After teaching the words to “Laterne, Laterne,” the children made their paper lanterns – with some help from the two teachers and myself. We were glad to have some tape on hand, as a few of the children didn’t quite get the instruction not to cut all the way through! One of the teachers gave the useful tip that cutting the strips in the lanterns is very much like cutting fringe – a work they do regularly in the classroom.

As the children finished their lanterns, they took a seat on the rug until everyone was finished. Then we sang the song as we paraded through the classroom and out into the hall. The principal and several other staff members came out to see where the singing was coming from. She said it sounded like little angels!

If you missed the post on the lantern instructions or the vocabulary cards to help teach the song, click here to go back and take a look!

How do you help the children celebrate Martinstag? I’d love to hear!

Space Game

In another attempt to use more German with Froggy, we’ve started a German “date” after school on Mondays. Last week, we went to a cafe for some hot chocolate (even though it was early May, it was still unusually chilly!) and sat at a big table to play a space game.

I found the game on the site Lehrmittel Perlen. I haven’t used the site too much yet, but it has an awful lot of materials. (You do have to pay an annual fee of about¬†‚ā¨20 in order to download materials.)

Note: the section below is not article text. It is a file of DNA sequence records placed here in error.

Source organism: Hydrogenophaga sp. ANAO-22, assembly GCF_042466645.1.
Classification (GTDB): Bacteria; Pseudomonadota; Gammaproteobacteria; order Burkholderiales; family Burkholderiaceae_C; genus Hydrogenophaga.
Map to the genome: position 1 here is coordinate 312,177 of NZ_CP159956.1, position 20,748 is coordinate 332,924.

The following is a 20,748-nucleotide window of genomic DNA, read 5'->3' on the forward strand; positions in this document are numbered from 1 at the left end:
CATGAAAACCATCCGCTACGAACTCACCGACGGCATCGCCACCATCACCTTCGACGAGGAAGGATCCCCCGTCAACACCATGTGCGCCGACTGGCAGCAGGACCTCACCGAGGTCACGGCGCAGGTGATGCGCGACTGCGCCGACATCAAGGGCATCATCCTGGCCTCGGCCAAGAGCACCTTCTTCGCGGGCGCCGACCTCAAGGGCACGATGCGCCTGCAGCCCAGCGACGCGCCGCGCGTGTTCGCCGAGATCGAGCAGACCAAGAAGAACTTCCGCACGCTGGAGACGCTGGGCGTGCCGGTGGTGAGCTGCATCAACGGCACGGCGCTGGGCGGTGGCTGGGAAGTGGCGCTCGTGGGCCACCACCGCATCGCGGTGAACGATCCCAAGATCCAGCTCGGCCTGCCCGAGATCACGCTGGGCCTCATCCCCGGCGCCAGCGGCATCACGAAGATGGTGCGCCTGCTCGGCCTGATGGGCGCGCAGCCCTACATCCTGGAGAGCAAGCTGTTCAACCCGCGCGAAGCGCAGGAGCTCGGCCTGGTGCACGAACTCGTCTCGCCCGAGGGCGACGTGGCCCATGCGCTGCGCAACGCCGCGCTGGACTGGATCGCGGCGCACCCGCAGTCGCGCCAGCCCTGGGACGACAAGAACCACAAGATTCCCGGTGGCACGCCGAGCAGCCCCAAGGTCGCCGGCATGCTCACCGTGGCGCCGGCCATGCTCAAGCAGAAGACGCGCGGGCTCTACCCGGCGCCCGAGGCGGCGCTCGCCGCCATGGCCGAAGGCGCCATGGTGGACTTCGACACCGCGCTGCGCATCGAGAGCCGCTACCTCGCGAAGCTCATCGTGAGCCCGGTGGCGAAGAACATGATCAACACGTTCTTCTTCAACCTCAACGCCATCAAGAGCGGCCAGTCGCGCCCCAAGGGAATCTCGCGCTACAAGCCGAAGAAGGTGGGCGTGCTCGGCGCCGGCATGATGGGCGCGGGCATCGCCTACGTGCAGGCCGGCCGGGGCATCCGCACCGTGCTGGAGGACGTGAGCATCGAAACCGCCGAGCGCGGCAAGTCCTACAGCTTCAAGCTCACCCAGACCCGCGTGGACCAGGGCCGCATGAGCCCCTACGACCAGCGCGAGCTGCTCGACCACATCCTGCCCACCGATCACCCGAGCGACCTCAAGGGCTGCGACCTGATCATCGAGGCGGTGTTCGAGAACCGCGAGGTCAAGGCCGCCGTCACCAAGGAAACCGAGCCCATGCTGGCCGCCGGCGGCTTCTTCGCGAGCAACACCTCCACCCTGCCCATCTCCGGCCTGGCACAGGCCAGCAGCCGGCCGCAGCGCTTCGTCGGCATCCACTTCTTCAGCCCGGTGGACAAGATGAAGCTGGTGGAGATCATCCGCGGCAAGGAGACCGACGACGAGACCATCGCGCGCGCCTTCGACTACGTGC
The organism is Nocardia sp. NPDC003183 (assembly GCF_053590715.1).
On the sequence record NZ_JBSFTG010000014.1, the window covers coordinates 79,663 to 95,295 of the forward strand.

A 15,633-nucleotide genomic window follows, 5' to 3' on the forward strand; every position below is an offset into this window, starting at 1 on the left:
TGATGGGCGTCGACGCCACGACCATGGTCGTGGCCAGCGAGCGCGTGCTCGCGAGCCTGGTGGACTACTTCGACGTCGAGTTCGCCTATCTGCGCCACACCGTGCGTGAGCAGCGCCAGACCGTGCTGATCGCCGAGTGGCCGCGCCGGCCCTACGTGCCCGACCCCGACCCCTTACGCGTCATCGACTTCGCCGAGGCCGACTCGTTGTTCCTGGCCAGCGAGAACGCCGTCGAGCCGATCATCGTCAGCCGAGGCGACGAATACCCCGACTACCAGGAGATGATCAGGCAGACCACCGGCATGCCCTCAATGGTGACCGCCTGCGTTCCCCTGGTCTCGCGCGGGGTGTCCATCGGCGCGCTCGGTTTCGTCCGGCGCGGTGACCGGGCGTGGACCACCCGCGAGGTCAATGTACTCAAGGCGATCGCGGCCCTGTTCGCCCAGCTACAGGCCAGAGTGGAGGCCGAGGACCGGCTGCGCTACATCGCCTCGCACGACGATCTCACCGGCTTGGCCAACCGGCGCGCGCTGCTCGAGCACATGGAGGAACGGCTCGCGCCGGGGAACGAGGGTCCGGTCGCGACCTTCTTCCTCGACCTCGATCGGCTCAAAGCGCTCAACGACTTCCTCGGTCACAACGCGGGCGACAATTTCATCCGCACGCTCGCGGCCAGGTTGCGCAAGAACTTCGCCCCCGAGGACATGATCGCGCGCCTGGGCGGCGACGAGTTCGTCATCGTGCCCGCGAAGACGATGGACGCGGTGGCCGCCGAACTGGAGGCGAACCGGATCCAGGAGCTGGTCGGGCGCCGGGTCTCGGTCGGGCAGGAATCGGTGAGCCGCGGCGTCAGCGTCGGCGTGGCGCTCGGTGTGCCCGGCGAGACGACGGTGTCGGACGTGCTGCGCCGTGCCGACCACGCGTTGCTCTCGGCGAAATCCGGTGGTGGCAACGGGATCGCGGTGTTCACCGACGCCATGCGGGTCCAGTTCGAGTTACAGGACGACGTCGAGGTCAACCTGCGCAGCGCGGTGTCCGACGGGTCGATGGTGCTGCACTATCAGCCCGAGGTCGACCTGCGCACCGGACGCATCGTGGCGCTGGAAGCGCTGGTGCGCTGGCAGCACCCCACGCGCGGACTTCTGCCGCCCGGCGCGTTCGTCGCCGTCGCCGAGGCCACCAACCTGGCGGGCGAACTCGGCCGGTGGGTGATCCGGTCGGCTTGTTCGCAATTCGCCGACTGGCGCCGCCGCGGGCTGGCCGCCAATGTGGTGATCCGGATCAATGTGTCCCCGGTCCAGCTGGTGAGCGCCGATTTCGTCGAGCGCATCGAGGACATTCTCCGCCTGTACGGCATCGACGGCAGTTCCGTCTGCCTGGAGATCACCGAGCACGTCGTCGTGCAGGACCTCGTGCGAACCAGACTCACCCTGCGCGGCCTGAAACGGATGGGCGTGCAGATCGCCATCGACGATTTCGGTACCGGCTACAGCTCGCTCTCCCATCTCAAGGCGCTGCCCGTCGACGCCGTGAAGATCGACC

This Space Game (Spiel mit Weltraumwörtern) comes with cards that include an image an description of the following terms:

  • Sonne
  • Milchstra√üe
  • Mond
  • Sternbild
  • Teleskop
  • Asteroiden
  • Astronomie
  • Planeten

There is also a set of cards in black-and-white with the image, word, and space for children to write.

The game itself is simple, yet fun. Print out the game board and mini cards with the same images. Cut up the mini cards. Use a game piece (also included as a mini card, but rather large for the game board, so I may just use one of our own game pieces next time) to move around the board. Draw cards to see which space to move to. And of course, have the child say the word that goes with the picture! But watch out – if you get a star, you must go to that colored star, even if it means moving backward!

Weltraumwoerterspiel

Froggy really enjoyed the game, and he was using all the space words!